Challenger Class perspectives: Red Bull Air Race newcomers look back at their first season – and forward to the next

Courtesy of Red Bull Air Race Media Service Team

In 2018, Dario Costa of Italy and Patrick Davidson of South Africa began their Red Bull Air Race careers in the World Championship’s feeder category, the Challenger Class. Costa collected a fourth-place finish in his opening race, then a podium – the first ever for Italy – with third at race two in Cannes. Davidson, meanwhile, earned his first pole position as well as second place in Kazan, plus another pole and third at Indianapolis Motor Speedway. Deep in preparation for their second Challenger Cup campaign, Costa and Davidson took a few moments to look back at the year just gone, and to give their thoughts on the upcoming season, where both will be on the hunt for a maiden win.

Dario, Patrick – Now that you’ve had time to reflect on your premiere season, how do you feel? 

Costa: I feel great! I am really happy with my flying and learned a lot of things you cannot learn unless you’re inside the racetrack. A fourth place on my first race, a podium on my second one and finishing in the points all season – that’s something I have to be proud of. I also have to learn from the mistakes I could have avoided if I hadn’t pushed for the win, but this is racing, and I love it! 

Davidson: I think I can only be happy with my performance, although being as competitive as I am, I would love to have won a race, and better yet the season. But as a rookie I think I flew safely through the different tracks in some tough conditions at a respectable race pace. I am happy! 

What was the highlight of the 2018 season for you? 

Costa: The Cannes race for many reasons: It was the closest race to Italy, and many friends, former students and of course family and fans from Italy came to support. There were so many Italian flags on the beach! It was also an amazing location, a very warm crowd, I loved the track, and last but not least, a podium finish. Once back in the hangar I called my wife and son on the phone, and hearing them both screaming that I made it, that I was on podium, made me feel something I will never forget. It cannot be described – a fantastic reward for never giving up on my dream. 

Davidson: I think 2018 has to be up there with the best of them, mainly due to my involvement in the Red Bull Air Race! From an individual race highlight… I have to say when I won the Quali in Kazan, this was the first time I had heard Steve [Jones] say to me over the radio… “Challenger 77 Davidson: 57-whatever seconds, that’s first place.” I dream of hearing those words at a race!

What are you hoping to achieve in 2019? 

Costa: As usual I have no expectations, I just want to go out there and fly the best I can. The rest is out of my control.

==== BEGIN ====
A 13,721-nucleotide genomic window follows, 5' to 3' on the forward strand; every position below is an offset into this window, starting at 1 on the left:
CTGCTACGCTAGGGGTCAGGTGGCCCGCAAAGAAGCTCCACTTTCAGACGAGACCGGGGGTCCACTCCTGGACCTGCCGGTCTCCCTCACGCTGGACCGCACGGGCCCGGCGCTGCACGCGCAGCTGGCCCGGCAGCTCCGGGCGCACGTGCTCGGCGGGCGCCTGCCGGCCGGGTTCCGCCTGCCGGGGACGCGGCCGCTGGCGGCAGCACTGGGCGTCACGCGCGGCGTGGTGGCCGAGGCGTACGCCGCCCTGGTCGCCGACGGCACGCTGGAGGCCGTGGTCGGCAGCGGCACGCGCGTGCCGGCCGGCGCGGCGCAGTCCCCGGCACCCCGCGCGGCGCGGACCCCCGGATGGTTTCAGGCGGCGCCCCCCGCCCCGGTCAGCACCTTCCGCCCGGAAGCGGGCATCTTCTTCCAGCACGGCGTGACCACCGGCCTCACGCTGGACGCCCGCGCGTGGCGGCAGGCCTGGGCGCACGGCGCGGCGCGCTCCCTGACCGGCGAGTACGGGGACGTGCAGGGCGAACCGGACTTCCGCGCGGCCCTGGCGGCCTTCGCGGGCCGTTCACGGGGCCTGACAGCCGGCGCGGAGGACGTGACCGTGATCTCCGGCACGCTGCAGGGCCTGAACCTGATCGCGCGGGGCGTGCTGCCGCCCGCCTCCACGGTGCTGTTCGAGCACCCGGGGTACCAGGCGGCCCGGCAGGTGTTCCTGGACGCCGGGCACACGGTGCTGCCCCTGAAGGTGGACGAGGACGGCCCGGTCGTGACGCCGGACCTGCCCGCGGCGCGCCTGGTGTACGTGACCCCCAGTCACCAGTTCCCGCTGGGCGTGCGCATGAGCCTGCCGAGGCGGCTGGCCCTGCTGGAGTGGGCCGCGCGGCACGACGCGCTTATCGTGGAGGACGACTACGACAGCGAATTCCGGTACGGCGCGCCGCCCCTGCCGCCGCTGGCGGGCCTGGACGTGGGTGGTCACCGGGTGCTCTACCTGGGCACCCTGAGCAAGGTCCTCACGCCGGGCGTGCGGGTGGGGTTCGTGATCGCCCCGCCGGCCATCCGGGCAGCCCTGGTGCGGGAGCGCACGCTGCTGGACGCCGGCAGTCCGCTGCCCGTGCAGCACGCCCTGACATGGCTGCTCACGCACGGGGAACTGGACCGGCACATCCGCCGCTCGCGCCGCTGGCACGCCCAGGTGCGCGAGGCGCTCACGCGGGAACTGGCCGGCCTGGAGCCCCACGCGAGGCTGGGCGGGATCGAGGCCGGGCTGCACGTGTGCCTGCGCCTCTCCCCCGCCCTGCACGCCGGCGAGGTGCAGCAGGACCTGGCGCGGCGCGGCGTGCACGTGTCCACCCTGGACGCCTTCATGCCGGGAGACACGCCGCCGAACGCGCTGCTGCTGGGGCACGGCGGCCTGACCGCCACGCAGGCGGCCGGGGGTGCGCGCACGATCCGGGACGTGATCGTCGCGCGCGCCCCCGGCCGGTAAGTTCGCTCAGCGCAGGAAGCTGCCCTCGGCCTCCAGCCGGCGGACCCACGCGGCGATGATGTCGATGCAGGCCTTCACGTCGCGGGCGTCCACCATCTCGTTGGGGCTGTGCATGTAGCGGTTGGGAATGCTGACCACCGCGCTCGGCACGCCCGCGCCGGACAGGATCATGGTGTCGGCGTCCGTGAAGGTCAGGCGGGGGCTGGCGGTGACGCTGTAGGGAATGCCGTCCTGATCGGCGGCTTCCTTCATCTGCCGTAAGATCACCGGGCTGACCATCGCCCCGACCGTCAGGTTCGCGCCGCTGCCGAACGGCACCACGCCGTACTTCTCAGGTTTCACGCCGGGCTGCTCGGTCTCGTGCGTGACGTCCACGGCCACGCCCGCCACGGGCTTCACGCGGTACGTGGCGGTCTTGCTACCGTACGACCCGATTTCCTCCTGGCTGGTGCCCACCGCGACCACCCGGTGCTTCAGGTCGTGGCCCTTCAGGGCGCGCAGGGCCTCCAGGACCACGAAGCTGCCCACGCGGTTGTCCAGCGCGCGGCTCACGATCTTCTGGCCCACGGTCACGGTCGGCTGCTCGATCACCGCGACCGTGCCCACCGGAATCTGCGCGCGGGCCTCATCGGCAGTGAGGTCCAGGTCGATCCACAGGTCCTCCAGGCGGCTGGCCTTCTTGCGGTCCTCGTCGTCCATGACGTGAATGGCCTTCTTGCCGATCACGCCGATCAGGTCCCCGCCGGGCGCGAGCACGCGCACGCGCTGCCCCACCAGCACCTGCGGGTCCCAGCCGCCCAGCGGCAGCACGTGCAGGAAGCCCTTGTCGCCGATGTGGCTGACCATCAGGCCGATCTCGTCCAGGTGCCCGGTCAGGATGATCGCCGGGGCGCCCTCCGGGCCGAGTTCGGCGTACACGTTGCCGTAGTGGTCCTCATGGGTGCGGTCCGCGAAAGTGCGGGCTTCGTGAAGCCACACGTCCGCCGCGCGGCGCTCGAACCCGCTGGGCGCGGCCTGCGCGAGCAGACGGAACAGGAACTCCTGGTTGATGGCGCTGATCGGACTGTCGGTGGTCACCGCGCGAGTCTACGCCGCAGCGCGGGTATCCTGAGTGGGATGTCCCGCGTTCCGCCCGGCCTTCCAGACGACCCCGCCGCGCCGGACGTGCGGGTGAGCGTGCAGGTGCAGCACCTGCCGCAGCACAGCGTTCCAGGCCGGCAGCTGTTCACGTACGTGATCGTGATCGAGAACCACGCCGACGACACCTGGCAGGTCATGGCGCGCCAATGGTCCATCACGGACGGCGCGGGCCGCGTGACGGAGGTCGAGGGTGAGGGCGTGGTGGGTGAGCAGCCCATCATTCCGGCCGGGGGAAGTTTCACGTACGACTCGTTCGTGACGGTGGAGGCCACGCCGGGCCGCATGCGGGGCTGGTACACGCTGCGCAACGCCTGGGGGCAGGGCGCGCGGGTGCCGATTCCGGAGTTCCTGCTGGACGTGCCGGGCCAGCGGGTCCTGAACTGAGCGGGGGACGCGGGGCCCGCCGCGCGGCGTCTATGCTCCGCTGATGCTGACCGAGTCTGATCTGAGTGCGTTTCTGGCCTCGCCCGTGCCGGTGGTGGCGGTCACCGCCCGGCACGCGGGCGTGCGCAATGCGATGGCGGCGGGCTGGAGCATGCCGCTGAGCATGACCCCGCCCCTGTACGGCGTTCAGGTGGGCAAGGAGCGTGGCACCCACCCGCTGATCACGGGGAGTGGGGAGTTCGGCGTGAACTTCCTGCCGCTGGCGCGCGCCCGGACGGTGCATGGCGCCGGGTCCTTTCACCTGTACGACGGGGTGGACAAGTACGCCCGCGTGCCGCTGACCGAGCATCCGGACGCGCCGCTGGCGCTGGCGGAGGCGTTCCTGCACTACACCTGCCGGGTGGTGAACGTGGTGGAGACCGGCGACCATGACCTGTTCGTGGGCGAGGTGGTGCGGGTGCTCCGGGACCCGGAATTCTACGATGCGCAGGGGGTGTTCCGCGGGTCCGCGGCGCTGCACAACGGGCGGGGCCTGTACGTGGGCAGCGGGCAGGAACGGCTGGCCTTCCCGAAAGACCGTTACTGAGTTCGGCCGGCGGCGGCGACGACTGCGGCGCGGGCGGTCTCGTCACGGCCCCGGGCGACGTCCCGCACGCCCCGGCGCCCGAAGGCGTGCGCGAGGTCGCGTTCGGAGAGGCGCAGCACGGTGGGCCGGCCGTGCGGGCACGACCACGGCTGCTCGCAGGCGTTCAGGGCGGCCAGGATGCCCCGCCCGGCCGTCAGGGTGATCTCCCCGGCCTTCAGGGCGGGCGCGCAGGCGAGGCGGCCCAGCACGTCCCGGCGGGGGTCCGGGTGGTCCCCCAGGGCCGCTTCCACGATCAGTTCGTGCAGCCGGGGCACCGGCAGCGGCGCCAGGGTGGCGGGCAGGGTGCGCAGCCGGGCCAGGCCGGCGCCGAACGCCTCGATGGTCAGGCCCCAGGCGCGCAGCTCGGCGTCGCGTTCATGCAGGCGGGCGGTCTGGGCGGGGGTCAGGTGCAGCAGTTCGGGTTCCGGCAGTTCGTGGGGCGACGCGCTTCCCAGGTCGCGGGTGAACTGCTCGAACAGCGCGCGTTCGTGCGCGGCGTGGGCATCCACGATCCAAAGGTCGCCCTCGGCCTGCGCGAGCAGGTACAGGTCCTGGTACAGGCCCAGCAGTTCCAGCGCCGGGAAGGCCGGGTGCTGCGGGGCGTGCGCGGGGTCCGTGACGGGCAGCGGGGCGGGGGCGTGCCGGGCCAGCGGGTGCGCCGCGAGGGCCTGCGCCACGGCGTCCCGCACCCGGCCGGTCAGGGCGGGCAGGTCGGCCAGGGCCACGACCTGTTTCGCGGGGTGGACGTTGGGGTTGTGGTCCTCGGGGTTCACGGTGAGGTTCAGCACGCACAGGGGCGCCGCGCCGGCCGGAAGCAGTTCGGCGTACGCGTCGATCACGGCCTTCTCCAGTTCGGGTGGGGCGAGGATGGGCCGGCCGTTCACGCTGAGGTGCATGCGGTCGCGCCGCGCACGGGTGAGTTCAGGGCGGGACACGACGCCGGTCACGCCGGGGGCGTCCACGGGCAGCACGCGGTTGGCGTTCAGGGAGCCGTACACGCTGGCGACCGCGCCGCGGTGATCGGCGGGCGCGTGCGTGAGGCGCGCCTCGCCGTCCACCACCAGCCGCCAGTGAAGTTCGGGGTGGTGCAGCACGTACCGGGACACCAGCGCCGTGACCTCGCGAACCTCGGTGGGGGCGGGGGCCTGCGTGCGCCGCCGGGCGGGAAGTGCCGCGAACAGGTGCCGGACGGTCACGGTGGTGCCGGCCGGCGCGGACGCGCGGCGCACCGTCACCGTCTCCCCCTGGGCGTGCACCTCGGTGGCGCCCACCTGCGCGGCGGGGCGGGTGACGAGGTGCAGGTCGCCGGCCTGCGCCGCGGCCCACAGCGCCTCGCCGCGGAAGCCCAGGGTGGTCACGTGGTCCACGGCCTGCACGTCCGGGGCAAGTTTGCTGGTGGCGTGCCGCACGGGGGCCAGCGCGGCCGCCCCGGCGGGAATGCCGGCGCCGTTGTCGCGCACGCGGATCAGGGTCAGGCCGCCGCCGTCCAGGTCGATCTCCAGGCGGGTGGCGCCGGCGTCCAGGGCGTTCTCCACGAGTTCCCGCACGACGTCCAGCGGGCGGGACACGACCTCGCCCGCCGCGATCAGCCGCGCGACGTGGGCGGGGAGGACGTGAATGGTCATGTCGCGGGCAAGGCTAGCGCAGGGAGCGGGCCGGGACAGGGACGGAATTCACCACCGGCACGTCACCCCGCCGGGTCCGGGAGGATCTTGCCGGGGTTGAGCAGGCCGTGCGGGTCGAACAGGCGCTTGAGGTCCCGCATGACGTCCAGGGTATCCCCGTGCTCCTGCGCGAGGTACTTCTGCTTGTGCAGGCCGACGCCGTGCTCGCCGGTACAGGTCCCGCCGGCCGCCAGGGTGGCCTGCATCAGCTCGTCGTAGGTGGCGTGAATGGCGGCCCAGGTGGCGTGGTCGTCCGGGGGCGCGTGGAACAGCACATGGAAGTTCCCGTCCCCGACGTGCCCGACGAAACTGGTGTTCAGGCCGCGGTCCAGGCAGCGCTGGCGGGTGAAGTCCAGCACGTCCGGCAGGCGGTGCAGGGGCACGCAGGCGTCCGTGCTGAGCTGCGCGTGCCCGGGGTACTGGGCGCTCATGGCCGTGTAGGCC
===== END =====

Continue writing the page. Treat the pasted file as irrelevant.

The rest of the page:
Davidson: 2019 is going to be a fun year for me in the Red Bull Air Race. I have learned a lot from my peers last year and hope my penalties are done for a while! April 2019 is also when my wife and I are expecting our newborn – this I am a little nervous for…

As three new pilots from Austria, Switzerland and the USA join the Challenger Class in 2019, Costa and Davidson will be the newcomers no longer. Watch what happens when six of the 12 Challenger Class pilots take off at the Red Bull Air Race season opener in Abu Dhabi on 8-9 February 2019.

2019 Abu Dhabi Challenger Class Lineup
Mélanie Astles (FRA)
Florian Bergér (GER)
Kevin Coleman (USA)
Dario Costa (ITA)
Luke Czepiela (POL)
Sammy Mason (USA)

For more information, visit:

About Red Bull Air Race
The Red Bull Air Race World Championship is an aerial motorsport series that demands a combination of speed, precision and skill. Using the fastest, most agile, high performance race planes, pilots compete in iconic locations over water and land. The high speed, low altitude and extreme manoeuvrability required make it only accessible to the world’s most exceptional pilots. 

Flying just metres from the ground, 14 Master Class pilots race against the clock whilst reaching speeds of up to 370 km/h, requiring a combination of precision and skill unmatched in the world of aviation. Pilots must be in peak physical condition as they endure forces up to 12G while navigating the technical racetracks made up of air-filled pylons. 

The Air Race was developed in 2003 and is accredited by the Fédération Aéronautique Internationale (FAI), with more than 90 races completed across five continents. As the most advanced aerial challenge in existence, competing in the Red Bull Air Race World Championship is the highest accolade for elite pilots. 

A Challenger Cup feeder series was introduced in 2014 with the goal of facilitating the development of the unique skills required for the Master Class for the next generation of pilots.

Leave a Reply

Your email address will not be published. Required fields are marked *


This site uses Akismet to reduce spam. Learn how your comment data is processed.